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When is poor hygiene a health issue for the elder?

by Carol Bradley Bursack, Editor-in-Chief

An often asked question from adult children and caregiving spouses is "how can I get my parents, or spouse, to bathe and change clothes?" I hear this question so much that one thing is certain - you aren't alone in your dilemma. There are several things to look at with hygiene problems, some of which have to do with the caregiver's expectations.

The fact that many elders don't get around to bathing or changing clothes, common as it is, may not be a health issue. It's certainly a social issue, however, and it's one caregivers are acutely aware of.

Personal hygiene is rather subjective to begin with, so when people ask about getting their elders to be "cleaner," I generally ask about past habits. Many people in the older generation were not raised on a daily shower. Many people from Europe, and other parts of the world, think Americans are a bit nutty over the daily bath. So, keep things in perspective. Was your parent or spouse a daily bather? Or did the person just sort of skip around and take a bath once or twice a week? If this was normal behavior though out a life time, it's not going to improve with age. And, likely, just because bathing takes extra effort, you may see some slippage from the routine of the past. That's probably not a big issue.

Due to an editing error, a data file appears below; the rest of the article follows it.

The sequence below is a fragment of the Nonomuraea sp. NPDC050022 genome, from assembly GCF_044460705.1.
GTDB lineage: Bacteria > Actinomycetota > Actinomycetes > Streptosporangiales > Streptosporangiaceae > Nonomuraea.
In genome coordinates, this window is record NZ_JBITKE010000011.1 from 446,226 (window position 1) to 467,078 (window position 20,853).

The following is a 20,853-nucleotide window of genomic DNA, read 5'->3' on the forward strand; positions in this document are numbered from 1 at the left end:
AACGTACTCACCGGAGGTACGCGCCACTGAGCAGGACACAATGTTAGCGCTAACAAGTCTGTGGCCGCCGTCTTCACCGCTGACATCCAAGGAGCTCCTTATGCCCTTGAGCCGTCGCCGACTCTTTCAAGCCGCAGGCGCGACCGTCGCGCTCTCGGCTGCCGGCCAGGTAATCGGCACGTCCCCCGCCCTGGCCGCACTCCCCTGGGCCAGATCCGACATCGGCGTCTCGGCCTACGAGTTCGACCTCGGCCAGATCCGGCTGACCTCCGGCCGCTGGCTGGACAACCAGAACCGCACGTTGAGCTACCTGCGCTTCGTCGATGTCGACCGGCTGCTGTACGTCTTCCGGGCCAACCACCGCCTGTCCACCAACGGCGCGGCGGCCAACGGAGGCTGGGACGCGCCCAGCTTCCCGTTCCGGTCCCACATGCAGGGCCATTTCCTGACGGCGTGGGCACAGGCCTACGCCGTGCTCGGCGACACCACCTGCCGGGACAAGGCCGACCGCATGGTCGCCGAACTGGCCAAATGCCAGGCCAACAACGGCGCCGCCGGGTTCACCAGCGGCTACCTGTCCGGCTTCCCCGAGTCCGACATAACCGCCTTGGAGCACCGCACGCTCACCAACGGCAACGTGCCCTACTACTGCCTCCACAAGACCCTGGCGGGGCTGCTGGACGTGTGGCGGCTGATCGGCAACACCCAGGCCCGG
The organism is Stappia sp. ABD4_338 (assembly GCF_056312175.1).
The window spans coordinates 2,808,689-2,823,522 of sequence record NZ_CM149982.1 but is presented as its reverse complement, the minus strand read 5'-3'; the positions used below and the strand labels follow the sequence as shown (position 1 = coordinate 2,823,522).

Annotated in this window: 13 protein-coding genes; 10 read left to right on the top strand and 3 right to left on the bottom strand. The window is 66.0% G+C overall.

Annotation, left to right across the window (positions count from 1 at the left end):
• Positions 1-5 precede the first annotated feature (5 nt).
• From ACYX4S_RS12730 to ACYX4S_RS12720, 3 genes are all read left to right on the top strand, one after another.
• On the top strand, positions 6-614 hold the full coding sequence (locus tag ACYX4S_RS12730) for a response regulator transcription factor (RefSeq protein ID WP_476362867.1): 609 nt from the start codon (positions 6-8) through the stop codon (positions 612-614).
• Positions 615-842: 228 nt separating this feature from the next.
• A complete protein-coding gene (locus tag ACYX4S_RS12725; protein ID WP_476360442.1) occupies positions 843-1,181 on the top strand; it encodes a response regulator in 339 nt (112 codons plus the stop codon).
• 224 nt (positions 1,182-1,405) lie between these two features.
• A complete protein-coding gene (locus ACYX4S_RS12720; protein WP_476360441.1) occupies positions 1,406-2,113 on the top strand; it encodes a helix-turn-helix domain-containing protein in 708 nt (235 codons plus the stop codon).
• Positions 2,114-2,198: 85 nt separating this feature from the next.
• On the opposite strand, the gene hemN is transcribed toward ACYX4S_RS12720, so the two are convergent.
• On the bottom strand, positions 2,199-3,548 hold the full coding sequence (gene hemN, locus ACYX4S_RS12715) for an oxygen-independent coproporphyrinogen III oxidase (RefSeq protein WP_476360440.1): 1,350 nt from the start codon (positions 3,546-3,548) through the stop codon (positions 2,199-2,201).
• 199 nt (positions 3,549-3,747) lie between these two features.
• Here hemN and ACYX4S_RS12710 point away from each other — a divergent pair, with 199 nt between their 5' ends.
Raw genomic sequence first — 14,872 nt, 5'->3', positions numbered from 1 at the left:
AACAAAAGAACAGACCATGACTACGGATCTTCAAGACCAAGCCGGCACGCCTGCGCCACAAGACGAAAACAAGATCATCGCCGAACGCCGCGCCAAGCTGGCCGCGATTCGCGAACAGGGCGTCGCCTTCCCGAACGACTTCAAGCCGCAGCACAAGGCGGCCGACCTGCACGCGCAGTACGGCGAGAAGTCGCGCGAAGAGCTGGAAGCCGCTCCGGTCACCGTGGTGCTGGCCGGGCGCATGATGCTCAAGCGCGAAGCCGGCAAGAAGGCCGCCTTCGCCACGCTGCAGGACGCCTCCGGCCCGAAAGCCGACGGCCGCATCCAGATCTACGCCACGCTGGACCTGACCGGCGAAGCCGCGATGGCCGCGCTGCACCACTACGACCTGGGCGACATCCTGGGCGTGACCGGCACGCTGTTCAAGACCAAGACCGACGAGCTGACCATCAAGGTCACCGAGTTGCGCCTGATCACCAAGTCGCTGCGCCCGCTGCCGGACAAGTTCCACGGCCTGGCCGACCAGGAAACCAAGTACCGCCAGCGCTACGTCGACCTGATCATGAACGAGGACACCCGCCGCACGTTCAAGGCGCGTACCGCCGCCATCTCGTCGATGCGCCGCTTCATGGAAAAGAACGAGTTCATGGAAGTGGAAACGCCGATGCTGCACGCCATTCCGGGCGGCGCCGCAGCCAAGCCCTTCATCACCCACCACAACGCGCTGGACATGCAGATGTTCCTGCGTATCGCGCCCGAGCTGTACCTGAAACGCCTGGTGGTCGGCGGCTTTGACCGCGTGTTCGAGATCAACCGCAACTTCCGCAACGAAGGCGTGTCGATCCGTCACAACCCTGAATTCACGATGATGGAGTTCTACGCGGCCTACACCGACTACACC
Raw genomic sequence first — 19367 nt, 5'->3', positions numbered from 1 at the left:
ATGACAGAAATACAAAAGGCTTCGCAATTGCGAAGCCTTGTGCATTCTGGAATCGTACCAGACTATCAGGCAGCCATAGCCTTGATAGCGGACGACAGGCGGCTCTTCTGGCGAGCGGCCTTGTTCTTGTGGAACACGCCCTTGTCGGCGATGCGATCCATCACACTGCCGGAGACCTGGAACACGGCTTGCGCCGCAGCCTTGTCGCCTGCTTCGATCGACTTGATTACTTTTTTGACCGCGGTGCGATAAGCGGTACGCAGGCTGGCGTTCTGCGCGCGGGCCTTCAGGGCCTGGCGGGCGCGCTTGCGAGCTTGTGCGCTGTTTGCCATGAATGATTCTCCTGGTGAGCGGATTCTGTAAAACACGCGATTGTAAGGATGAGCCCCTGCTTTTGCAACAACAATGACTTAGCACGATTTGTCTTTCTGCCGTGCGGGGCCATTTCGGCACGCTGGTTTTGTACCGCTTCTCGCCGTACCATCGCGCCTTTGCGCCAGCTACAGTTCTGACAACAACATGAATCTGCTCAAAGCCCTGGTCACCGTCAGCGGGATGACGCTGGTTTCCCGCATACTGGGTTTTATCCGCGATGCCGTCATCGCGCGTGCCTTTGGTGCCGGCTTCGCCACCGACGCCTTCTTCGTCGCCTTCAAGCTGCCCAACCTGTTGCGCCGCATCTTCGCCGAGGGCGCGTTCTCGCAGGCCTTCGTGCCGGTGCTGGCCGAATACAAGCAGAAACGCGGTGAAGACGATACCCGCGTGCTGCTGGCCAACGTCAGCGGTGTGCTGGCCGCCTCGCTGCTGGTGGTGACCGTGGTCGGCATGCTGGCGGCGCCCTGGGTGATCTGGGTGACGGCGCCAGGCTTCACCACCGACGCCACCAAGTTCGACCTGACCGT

However, if your parent or spouse was regular with showers or baths and particular about clothes, and now you find that he or she doesn't get around to bathing and runs around in smelly or obviously dirty clothes, then you should consider a few things:

  • Depression can cause people to lose interest in how they look (or smell). If your elders feel isolated or are depressed over life or health issues, they may not care enough to bother with hygiene. If you feel this is the case, the person should see a doctor and the doctor should consider depression. Depression is a much larger issue than cleanliness. If depression is successfully treated, then it's quite likely there will be a renewed interest in hygiene.
  • As we age, our senses often become less acute. We're aware of hearing loss and changes in eyesight. However, we sometimes forget that the sense of smell, and taste for that matter, may have diminished. Have you ever wondered why the elderly lady in the elevator smells as though she, um, bathed in perfume? It could be that she has a diminished sense of smell, so she dumps her scent on like water. This also means that an elder may not be aware of a sweaty smell. Some gentle hints may help here, though it can be a sensitive topic. Be prepared for the elder to be offended.
  • Memory can be an issue with hygiene. Days go by and the elder just doesn't think of a shower or bath. He just took a shower, right? Well, maybe so, but that was several days ago. Again, some gentle reminders may help. A calendar with a note to shower on certain days might be good. Again, however, be aware that some offense may be taken. No one wants to be told they don't smell good.